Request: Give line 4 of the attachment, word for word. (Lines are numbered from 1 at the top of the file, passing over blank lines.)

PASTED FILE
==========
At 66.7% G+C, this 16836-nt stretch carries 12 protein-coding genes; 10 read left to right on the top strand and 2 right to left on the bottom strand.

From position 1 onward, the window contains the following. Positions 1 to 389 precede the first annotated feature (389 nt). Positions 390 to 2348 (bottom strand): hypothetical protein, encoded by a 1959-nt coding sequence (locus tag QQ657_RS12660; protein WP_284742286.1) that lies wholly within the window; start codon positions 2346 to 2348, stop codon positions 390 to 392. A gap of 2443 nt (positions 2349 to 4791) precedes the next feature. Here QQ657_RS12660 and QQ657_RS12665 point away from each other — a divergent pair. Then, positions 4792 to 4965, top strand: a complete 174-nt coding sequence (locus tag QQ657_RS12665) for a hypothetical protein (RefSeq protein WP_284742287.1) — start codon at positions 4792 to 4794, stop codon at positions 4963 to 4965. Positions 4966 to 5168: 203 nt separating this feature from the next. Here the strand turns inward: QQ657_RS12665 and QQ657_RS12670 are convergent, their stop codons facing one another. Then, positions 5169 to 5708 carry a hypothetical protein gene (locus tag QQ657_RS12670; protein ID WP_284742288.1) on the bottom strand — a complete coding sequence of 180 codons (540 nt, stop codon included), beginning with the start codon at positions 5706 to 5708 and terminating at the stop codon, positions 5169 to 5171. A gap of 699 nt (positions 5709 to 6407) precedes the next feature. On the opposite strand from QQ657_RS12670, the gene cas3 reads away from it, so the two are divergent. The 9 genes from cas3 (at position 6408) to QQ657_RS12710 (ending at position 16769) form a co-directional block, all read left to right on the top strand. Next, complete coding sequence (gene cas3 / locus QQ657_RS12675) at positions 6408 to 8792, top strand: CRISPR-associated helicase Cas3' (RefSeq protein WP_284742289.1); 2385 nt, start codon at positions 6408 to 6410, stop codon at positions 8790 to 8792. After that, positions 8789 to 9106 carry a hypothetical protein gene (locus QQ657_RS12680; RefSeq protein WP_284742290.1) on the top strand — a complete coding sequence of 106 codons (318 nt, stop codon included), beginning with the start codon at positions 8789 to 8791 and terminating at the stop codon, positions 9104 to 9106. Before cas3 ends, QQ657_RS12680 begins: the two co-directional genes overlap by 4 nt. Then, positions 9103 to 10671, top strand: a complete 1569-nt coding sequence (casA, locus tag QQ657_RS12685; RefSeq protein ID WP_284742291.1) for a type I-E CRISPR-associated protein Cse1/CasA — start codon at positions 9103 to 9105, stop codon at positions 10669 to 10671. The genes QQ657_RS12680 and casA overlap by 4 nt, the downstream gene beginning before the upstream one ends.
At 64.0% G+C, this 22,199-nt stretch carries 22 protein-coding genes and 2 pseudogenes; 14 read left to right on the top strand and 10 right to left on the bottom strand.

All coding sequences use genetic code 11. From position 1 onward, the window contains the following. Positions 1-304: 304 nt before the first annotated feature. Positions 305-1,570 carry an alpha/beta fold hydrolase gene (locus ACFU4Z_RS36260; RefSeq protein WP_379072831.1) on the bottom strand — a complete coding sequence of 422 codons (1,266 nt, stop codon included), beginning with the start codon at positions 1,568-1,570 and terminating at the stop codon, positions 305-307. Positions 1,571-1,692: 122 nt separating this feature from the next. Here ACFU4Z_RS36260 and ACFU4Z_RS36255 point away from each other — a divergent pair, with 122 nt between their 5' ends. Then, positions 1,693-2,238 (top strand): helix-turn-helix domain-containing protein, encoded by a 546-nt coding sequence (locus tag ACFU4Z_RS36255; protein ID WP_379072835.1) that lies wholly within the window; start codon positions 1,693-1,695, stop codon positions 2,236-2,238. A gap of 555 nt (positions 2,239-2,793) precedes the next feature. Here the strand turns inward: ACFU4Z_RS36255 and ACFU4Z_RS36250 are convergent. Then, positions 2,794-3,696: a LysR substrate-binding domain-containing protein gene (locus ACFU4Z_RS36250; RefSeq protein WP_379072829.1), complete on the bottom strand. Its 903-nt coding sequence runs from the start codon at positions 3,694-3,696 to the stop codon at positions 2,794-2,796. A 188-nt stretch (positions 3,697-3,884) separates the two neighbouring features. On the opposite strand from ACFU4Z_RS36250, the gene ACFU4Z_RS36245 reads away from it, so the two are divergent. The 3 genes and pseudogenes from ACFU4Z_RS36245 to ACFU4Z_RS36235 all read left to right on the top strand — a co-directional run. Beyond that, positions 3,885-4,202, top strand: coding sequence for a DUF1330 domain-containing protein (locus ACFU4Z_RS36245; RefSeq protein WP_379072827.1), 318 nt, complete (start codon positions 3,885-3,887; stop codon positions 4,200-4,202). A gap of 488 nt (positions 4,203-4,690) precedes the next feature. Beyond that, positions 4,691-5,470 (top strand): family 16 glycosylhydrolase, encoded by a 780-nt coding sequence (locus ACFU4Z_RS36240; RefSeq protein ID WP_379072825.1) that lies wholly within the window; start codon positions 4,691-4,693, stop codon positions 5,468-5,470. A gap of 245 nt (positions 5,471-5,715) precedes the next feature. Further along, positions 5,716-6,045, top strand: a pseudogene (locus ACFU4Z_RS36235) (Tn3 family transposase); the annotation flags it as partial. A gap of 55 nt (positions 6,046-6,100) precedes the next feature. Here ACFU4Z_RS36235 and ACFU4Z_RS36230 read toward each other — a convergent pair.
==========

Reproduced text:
All coding sequences use genetic code 11. From position 1 onward, the window contains the following. Positions 1-304: 304 nt before the first annotated feature. Positions 305-1,570 carry an alpha/beta fold hydrolase gene (locus ACFU4Z_RS36260; RefSeq protein WP_379072831.1) on the bottom strand — a complete coding sequence of 422 codons (1,266 nt, stop codon included), beginning with the start codon at positions 1,568-1,570 and terminating at the stop codon, positions 305-307. Positions 1,571-1,692: 122 nt separating this feature from the next. Here ACFU4Z_RS36260 and ACFU4Z_RS36255 point away from each other — a divergent pair, with 122 nt between their 5' ends. Then, positions 1,693-2,238 (top strand): helix-turn-helix domain-containing protein, encoded by a 546-nt coding sequence (locus tag ACFU4Z_RS36255; protein ID WP_379072835.1) that lies wholly within the window; start codon positions 1,693-1,695, stop codon positions 2,236-2,238. A gap of 555 nt (positions 2,239-2,793) precedes the next feature. Here the strand turns inward: ACFU4Z_RS36255 and ACFU4Z_RS36250 are convergent. Then, positions 2,794-3,696: a LysR substrate-binding domain-containing protein gene (locus ACFU4Z_RS36250; RefSeq protein WP_379072829.1), complete on the bottom strand. Its 903-nt coding sequence runs from the start codon at positions 3,694-3,696 to the stop codon at positions 2,794-2,796. A 188-nt stretch (positions 3,697-3,884) separates the two neighbouring features. On the opposite strand from ACFU4Z_RS36250, the gene ACFU4Z_RS36245 reads away from it, so the two are divergent. The 3 genes and pseudogenes from ACFU4Z_RS36245 to ACFU4Z_RS36235 all read left to right on the top strand — a co-directional run. Beyond that, positions 3,885-4,202, top strand: coding sequence for a DUF1330 domain-containing protein (locus ACFU4Z_RS36245; RefSeq protein WP_379072827.1), 318 nt, complete (start codon positions 3,885-3,887; stop codon positions 4,200-4,202). A gap of 488 nt (positions 4,203-4,690) precedes the next feature. Beyond that, positions 4,691-5,470 (top strand): family 16 glycosylhydrolase, encoded by a 780-nt coding sequence (locus ACFU4Z_RS36240; RefSeq protein ID WP_379072825.1) that lies wholly within the window; start codon positions 4,691-4,693, stop codon positions 5,468-5,470. A gap of 245 nt (positions 5,471-5,715) precedes the next feature. Further along, positions 5,716-6,045, top strand: a pseudogene (locus ACFU4Z_RS36235) (Tn3 family transposase); the annotation flags it as partial. A gap of 55 nt (positions 6,046-6,100) precedes the next feature. Here ACFU4Z_RS36235 and ACFU4Z_RS36230 read toward each other — a convergent pair.